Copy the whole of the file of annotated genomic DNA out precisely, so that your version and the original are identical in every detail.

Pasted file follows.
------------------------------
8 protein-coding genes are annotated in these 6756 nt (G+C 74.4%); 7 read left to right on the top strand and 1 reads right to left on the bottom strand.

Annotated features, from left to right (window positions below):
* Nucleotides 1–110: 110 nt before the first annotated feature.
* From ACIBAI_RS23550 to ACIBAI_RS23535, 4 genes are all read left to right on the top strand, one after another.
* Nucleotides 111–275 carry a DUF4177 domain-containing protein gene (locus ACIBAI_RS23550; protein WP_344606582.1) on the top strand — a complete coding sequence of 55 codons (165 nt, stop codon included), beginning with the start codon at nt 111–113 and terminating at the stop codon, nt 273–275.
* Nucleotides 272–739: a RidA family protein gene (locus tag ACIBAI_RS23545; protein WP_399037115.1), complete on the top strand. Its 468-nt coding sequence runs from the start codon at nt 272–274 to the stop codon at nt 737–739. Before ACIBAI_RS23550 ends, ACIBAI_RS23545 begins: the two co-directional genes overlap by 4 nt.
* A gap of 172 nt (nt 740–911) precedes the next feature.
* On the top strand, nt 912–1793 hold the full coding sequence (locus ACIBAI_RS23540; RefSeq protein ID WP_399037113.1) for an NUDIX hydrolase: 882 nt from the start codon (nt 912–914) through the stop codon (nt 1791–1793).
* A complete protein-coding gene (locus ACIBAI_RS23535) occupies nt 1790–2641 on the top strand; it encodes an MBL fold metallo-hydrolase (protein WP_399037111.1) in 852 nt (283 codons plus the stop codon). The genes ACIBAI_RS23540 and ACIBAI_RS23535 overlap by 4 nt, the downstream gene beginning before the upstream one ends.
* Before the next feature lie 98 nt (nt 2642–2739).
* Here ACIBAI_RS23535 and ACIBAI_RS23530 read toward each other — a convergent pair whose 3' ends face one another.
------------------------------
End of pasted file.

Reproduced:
8 protein-coding genes are annotated in these 6756 nt (G+C 74.4%); 7 read left to right on the top strand and 1 reads right to left on the bottom strand.

Annotated features, from left to right (window positions below):
* Nucleotides 1–110: 110 nt before the first annotated feature.
* From ACIBAI_RS23550 to ACIBAI_RS23535, 4 genes are all read left to right on the top strand, one after another.
* Nucleotides 111–275 carry a DUF4177 domain-containing protein gene (locus ACIBAI_RS23550; protein WP_344606582.1) on the top strand — a complete coding sequence of 55 codons (165 nt, stop codon included), beginning with the start codon at nt 111–113 and terminating at the stop codon, nt 273–275.
* Nucleotides 272–739: a RidA family protein gene (locus tag ACIBAI_RS23545; protein WP_399037115.1), complete on the top strand. Its 468-nt coding sequence runs from the start codon at nt 272–274 to the stop codon at nt 737–739. Before ACIBAI_RS23550 ends, ACIBAI_RS23545 begins: the two co-directional genes overlap by 4 nt.
* A gap of 172 nt (nt 740–911) precedes the next feature.
* On the top strand, nt 912–1793 hold the full coding sequence (locus ACIBAI_RS23540; RefSeq protein ID WP_399037113.1) for an NUDIX hydrolase: 882 nt from the start codon (nt 912–914) through the stop codon (nt 1791–1793).
* A complete protein-coding gene (locus ACIBAI_RS23535) occupies nt 1790–2641 on the top strand; it encodes an MBL fold metallo-hydrolase (protein WP_399037111.1) in 852 nt (283 codons plus the stop codon). The genes ACIBAI_RS23540 and ACIBAI_RS23535 overlap by 4 nt, the downstream gene beginning before the upstream one ends.
* Before the next feature lie 98 nt (nt 2642–2739).
* Here ACIBAI_RS23535 and ACIBAI_RS23530 read toward each other — a convergent pair whose 3' ends face one another.